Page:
Rajesh Meena was not an especially happy man. He lay curled foetus-like in the powdery dust of the Karauli animal fairground, groaning almost imperceptibly and clutching his groin as if it were about to detach itself from his torso. His two young boys, meanwhile, were fighting an immense inner battle over whether to fall about laughing or rush to their father’s aid. His friends and well-wishers were attempting to subdue the direct cause of his predicament, an enormous, feisty, bucking cow named Rani who had, only seconds earlier, landed a thundering kick to the concerned region. As for myself… well, I could only stand to one side and think it was a good thing that he had already done with the business of having children.
I surveyed the scene as I waited for the stricken man to recover sufficiently for me to take his picture with his prized, if somewhat temperamental, bovine. For as far as I could see, the fairground was covered with animals – cattle of every size and colour and temper, camels looking a bit daft, as they tend to do, and a smattering of horses and goats. Their owners were busying themselves in various ways. Some animatedly haggled over buying and selling prices, their combined voices rising and falling in the wind. Others primped their livestock, draping them in colourful blankets, rubbing them down and making sure they got enough to eat. Yet more simply lounged around, sitting on piles of cloth or sprawled out on bullock carts, contentedly puffing at beedis and hookahs and drinking endless cups of tea. Womenfolk tended to fires and cooking pots, occasionally reaching out to smack errant children upside the head,and in general the atmosphere was relaxed and unhurried.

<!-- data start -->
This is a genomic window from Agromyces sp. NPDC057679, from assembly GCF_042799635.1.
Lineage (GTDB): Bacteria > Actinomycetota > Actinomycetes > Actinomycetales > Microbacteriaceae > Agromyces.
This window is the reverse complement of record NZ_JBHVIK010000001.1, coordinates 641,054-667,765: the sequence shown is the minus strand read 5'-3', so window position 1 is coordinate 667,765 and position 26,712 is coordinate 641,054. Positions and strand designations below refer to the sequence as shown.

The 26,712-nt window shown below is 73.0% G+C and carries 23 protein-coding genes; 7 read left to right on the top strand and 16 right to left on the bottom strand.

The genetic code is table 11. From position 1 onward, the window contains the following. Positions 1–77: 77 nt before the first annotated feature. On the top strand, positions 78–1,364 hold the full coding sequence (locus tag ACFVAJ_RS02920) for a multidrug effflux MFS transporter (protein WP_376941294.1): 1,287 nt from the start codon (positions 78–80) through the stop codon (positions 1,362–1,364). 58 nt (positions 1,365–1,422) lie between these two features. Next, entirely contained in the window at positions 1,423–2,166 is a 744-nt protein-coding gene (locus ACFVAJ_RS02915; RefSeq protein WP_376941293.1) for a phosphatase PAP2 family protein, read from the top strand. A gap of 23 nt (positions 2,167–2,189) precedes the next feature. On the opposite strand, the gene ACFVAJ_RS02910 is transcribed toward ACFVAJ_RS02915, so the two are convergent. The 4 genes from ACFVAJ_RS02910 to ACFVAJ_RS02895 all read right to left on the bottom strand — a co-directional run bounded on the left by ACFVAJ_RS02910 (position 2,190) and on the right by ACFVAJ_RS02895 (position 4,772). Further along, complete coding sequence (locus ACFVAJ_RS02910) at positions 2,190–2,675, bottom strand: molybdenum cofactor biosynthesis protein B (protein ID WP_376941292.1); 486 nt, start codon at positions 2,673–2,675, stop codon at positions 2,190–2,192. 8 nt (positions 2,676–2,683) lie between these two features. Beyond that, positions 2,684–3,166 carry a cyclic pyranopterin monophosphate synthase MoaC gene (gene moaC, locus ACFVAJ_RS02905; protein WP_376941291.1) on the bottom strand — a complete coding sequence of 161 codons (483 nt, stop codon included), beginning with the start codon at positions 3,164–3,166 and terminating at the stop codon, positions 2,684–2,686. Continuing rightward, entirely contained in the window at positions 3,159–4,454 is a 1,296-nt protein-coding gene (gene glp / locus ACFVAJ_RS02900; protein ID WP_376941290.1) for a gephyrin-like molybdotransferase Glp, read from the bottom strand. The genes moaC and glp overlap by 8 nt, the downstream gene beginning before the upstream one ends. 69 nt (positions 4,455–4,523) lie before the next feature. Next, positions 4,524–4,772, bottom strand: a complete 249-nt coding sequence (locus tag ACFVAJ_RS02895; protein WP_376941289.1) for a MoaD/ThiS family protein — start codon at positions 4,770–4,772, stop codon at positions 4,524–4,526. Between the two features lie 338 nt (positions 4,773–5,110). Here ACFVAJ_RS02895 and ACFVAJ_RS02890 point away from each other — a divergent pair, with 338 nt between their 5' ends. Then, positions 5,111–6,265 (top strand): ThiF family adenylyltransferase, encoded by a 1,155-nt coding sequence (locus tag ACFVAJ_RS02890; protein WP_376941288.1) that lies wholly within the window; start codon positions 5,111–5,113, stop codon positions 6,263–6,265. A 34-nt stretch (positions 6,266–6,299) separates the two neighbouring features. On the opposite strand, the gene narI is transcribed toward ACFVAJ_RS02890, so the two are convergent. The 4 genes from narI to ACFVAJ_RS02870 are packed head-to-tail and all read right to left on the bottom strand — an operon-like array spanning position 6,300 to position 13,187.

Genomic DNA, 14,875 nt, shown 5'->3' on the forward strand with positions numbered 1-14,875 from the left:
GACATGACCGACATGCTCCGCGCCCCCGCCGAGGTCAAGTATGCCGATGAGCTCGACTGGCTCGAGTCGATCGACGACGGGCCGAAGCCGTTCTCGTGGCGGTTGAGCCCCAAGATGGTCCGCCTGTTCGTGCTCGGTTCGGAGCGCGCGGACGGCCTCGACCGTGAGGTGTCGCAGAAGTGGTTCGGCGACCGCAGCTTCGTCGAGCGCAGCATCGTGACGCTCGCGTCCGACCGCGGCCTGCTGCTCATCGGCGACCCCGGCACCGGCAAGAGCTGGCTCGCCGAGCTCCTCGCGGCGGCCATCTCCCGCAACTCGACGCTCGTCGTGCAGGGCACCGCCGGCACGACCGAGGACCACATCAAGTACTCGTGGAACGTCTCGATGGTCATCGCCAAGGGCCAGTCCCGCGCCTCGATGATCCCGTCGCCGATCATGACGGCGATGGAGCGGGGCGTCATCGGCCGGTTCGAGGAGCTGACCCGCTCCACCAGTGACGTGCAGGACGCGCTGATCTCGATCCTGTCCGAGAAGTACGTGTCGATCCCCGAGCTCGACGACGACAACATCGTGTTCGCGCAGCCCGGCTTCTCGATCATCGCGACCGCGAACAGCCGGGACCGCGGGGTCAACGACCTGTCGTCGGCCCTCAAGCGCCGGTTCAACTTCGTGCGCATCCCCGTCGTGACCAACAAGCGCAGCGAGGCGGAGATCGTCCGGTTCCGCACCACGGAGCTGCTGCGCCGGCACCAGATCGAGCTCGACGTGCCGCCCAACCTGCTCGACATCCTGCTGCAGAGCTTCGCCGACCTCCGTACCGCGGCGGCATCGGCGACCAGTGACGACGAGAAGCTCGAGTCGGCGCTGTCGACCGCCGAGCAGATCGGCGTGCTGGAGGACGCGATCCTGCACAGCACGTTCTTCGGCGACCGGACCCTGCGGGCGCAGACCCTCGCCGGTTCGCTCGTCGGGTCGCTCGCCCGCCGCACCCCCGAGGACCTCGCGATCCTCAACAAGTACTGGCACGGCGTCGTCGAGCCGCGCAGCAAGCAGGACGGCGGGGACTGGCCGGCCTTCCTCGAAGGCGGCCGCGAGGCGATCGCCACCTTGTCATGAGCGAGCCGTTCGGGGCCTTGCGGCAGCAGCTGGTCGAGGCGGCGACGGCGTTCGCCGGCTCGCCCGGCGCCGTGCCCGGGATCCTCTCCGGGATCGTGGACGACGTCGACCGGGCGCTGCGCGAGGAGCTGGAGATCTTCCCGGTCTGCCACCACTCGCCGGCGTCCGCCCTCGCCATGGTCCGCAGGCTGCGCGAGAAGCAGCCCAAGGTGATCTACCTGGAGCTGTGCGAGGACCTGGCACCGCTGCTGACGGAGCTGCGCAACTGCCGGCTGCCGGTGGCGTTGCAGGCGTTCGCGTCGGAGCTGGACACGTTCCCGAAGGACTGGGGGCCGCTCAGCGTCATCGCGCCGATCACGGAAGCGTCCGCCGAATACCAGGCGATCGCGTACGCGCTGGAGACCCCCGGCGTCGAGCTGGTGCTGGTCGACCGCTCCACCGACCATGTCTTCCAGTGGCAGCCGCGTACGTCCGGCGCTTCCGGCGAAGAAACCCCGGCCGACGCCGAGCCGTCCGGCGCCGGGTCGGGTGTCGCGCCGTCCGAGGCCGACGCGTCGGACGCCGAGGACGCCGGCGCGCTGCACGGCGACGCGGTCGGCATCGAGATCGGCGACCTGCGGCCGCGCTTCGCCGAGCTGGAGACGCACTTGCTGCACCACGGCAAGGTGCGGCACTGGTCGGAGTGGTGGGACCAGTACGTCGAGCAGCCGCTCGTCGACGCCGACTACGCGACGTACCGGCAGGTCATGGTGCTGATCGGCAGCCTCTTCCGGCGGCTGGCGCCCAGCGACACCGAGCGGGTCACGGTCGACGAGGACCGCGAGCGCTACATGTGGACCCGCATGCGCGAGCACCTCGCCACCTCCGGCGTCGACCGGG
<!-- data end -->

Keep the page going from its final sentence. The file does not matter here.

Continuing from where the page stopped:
This animal fair was one of the reasons I had come to Karauli, and almost as soon as I had appeared at the scene I had become a much sought after person. Palpably the only outsider there, I had caught the attention of a group of livestock owners as I wandered around shooting pictures, and before I knew it I was being flooded with requests to take pictures of various owners and their animals. Having a digital camera handy was a tremendous USP; the results could instantly be shown to thoroughly appreciative subjects, both human and four-legged. I had covered a number of people before Rajesh Meena demanded his turn, and when he asked Rani to put her best foot forward, she had interpreted the request in her own unique way and rendered him hors de combat.
Refusing help and rising unsteadily to his feet, he staggered over to me, wheezing unprintables at every painful step. ‘Some aim that girl has!’ he said, very charitably in my opinion. ‘Right in the middle!’ I enquired after his well being, and he insisted he was fine and that we should get on with the photo-op. This time he brought Rani round without suffering further damage and embarrassment, and as he stood proudly next to her, I found it remarkable that he displayed not the slightest rancour toward the animal that had taken a sudden interest in the Sanjay Gandhi school of family planning methods. ‘She’s my Rani, after all’ he said with genuine feeling.